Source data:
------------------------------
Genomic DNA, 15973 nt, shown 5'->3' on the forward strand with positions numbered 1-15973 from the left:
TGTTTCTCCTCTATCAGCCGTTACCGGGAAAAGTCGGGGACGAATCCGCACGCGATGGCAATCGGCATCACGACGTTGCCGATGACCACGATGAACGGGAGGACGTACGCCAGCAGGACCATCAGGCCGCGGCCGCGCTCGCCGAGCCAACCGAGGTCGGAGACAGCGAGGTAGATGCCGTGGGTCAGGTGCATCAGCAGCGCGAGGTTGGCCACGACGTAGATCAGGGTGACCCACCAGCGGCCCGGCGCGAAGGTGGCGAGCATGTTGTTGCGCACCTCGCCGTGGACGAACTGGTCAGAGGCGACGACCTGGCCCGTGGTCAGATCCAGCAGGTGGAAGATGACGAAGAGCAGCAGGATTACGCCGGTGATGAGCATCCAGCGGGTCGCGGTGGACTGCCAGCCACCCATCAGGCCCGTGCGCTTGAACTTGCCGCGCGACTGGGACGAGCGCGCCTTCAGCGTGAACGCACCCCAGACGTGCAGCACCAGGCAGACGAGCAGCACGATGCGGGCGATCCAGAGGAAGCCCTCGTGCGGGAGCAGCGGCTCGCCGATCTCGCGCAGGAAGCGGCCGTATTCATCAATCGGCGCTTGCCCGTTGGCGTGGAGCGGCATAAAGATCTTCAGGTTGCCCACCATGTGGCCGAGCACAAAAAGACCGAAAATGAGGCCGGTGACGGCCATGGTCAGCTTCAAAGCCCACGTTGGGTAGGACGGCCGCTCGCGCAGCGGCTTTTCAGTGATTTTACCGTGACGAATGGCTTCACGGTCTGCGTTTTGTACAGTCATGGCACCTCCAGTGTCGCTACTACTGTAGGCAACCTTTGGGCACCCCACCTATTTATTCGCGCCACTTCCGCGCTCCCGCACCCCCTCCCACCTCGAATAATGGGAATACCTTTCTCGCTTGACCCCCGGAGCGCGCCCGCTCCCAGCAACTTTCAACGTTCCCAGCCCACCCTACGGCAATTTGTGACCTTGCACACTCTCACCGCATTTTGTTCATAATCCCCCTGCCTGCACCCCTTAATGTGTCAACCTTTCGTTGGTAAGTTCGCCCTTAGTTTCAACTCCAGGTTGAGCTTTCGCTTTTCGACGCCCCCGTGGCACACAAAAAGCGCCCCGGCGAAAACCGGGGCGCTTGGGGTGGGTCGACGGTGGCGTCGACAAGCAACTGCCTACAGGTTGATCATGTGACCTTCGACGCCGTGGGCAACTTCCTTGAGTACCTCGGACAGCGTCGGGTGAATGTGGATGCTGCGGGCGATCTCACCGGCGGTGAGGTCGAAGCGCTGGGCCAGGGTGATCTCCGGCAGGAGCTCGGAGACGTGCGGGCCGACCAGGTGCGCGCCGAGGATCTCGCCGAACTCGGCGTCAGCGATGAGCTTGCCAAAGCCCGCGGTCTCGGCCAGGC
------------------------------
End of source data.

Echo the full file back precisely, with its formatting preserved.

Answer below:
Genomic DNA, 15973 nt, shown 5'->3' on the forward strand with positions numbered 1-15973 from the left:
TGTTTCTCCTCTATCAGCCGTTACCGGGAAAAGTCGGGGACGAATCCGCACGCGATGGCAATCGGCATCACGACGTTGCCGATGACCACGATGAACGGGAGGACGTACGCCAGCAGGACCATCAGGCCGCGGCCGCGCTCGCCGAGCCAACCGAGGTCGGAGACAGCGAGGTAGATGCCGTGGGTCAGGTGCATCAGCAGCGCGAGGTTGGCCACGACGTAGATCAGGGTGACCCACCAGCGGCCCGGCGCGAAGGTGGCGAGCATGTTGTTGCGCACCTCGCCGTGGACGAACTGGTCAGAGGCGACGACCTGGCCCGTGGTCAGATCCAGCAGGTGGAAGATGACGAAGAGCAGCAGGATTACGCCGGTGATGAGCATCCAGCGGGTCGCGGTGGACTGCCAGCCACCCATCAGGCCCGTGCGCTTGAACTTGCCGCGCGACTGGGACGAGCGCGCCTTCAGCGTGAACGCACCCCAGACGTGCAGCACCAGGCAGACGAGCAGCACGATGCGGGCGATCCAGAGGAAGCCCTCGTGCGGGAGCAGCGGCTCGCCGATCTCGCGCAGGAAGCGGCCGTATTCATCAATCGGCGCTTGCCCGTTGGCGTGGAGCGGCATAAAGATCTTCAGGTTGCCCACCATGTGGCCGAGCACAAAAAGACCGAAAATGAGGCCGGTGACGGCCATGGTCAGCTTCAAAGCCCACGTTGGGTAGGACGGCCGCTCGCGCAGCGGCTTTTCAGTGATTTTACCGTGACGAATGGCTTCACGGTCTGCGTTTTGTACAGTCATGGCACCTCCAGTGTCGCTACTACTGTAGGCAACCTTTGGGCACCCCACCTATTTATTCGCGCCACTTCCGCGCTCCCGCACCCCCTCCCACCTCGAATAATGGGAATACCTTTCTCGCTTGACCCCCGGAGCGCGCCCGCTCCCAGCAACTTTCAACGTTCCCAGCCCACCCTACGGCAATTTGTGACCTTGCACACTCTCACCGCATTTTGTTCATAATCCCCCTGCCTGCACCCCTTAATGTGTCAACCTTTCGTTGGTAAGTTCGCCCTTAGTTTCAACTCCAGGTTGAGCTTTCGCTTTTCGACGCCCCCGTGGCACACAAAAAGCGCCCCGGCGAAAACCGGGGCGCTTGGGGTGGGTCGACGGTGGCGTCGACAAGCAACTGCCTACAGGTTGATCATGTGACCTTCGACGCCGTGGGCAACTTCCTTGAGTACCTCGGACAGCGTCGGGTGAATGTGGATGCTGCGGGCGATCTCACCGGCGGTGAGGTCGAAGCGCTGGGCCAGGGTGATCTCCGGCAGGAGCTCGGAGACGTGCGGGCCGACCAGGTGCGCGCCGAGGATCTCGCCGAACTCGGCGTCAGCGATGAGCTTGCCAAAGCCCGCGGTCTCGGCCAGGC